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In 2006, Rodney and I had the privilege of taking a few classes with Mr. Iyengar. When it came time for Headstand, I informed the yoga master that I didn’t do them — I have a seizure disorder that I always felt was aggravated by Headstands. He told me, in no uncertain terms, to stand on my head now! And I did. I stayed up, and only came down when he said it was time.
By then, the rest of the class had moved on to Supta Virasana (Reclining Hero Pose), and, trying to be a good student, I came down from Headstand and sat right up to join the rest of the class. That’s the point at which he slapped my back and said, “That is your problem, not Headstand: You transition too quickly and mindlessly. I am sure that you do this in your life as well. You never let anything settle in.” Wow, what an acute teaching for a chronic issue!
Yoga students often wonder, “Why do we use Sanskrit terms when learning the poses? Is it important? Do we have to learn it?” I can relate because I once asked similar questions.
“Your mother has been telling me for 65 years that miracles happen. I am now 84 years old, and I believe.” This is what my father said to me yesterday.
My father has been ill for several years. He spent most of the last year bedridden. One day a beautiful calico cat showed up. It was a wild cat. My dad fell in love immediately. It put a light in his eyes that had been dulled by the enormous amount of pain he has been in for years.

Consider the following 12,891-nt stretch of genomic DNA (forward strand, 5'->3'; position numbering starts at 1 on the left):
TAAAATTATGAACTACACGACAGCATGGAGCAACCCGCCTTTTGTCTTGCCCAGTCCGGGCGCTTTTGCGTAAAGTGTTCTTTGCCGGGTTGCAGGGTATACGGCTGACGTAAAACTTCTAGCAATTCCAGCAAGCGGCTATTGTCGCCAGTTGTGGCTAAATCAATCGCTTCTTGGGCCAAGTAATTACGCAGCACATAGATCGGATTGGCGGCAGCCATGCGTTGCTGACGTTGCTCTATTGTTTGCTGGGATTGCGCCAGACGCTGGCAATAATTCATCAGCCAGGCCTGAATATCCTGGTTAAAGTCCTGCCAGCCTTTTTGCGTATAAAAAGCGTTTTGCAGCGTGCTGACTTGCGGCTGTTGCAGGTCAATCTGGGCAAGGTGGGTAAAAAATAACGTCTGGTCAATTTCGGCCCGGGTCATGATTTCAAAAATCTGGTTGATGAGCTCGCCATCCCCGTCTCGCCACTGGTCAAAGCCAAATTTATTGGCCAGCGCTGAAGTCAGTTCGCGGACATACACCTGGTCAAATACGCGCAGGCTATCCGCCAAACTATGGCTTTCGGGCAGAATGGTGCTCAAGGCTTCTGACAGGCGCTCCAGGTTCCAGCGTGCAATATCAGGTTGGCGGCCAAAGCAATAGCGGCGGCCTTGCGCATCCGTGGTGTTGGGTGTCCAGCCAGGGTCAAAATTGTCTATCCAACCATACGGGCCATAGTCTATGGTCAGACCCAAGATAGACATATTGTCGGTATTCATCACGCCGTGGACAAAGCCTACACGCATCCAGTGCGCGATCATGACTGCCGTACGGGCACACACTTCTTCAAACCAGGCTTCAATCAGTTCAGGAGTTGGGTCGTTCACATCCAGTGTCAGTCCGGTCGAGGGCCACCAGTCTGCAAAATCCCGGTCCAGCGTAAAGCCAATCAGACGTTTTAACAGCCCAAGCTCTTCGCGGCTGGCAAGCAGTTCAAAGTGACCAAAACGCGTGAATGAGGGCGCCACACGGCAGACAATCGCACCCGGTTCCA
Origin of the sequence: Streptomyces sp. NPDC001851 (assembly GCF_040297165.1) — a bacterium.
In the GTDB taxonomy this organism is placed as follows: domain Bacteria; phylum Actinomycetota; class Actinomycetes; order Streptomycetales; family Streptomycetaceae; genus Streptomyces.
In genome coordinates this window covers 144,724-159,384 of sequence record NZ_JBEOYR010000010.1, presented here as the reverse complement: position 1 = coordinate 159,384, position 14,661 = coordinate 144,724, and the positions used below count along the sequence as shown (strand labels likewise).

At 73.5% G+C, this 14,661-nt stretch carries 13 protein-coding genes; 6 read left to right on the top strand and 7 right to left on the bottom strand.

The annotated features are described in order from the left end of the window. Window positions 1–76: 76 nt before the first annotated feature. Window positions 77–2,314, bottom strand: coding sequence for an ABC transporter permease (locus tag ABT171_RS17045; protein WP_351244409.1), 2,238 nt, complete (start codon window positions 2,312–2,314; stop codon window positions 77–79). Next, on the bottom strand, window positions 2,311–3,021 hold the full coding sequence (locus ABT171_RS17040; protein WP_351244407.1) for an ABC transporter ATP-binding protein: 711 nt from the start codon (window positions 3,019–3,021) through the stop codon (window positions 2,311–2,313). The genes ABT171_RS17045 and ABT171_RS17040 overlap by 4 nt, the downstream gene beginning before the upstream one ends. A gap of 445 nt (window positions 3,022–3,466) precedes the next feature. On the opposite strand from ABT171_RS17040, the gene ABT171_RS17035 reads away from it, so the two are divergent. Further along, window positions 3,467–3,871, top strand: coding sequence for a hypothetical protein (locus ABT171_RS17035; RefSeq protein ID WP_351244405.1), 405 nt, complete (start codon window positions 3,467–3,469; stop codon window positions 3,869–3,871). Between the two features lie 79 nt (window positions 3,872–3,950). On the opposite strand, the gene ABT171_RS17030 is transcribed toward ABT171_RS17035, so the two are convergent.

Gandhi says that an impotent man is far more dangerous than a violent man. The more that I spend time in this body and in this world, I am starting to get a sense of what he may have been saying. It takes energy to move from fear to love. It takes momentum and courage to change from selfish to selfless. A violent man can re-direct his energy, whereas an impotent man or woman has no energy to re-direct. My mom and dad always told us to mind our own business, but Gandhi says that if you see an act of violence on the street and simply walk on by, that is not non-violence, it is cowardice.
The time has come. I never thought I would ever be a half century old. I thought I would feel different when I got to this phase in my life. I am not sure what I thought it would feel like to be one of the old folks (as I used to call my parents and their friends), but here I am.
“Everything’s amazing. Nobody’s happy.” We heard this line from a comedian named Louis CK. If you get a chance, check out this clip of an appearance he made on Conan O’Brien. It is a wake up call put in a very funny package.
Wow, so much is going on in our world today. Is it hope or fear that we are clinging to? It seems both are so strong at the present time. What we can be sure of is that things are changing at lightening speed, and we need to learn to roll and be flexible because just when you think all of your ducks are in a row, another wave comes along. It would be a pretty boring ride if we knew where all the bumps in the road were. What makes a roller coaster so exciting? It is the not knowing.
Holidays! Uggghhh. How do we navigate this season of so many mixed emotions? What is the key to our sanity when all is so chaotic?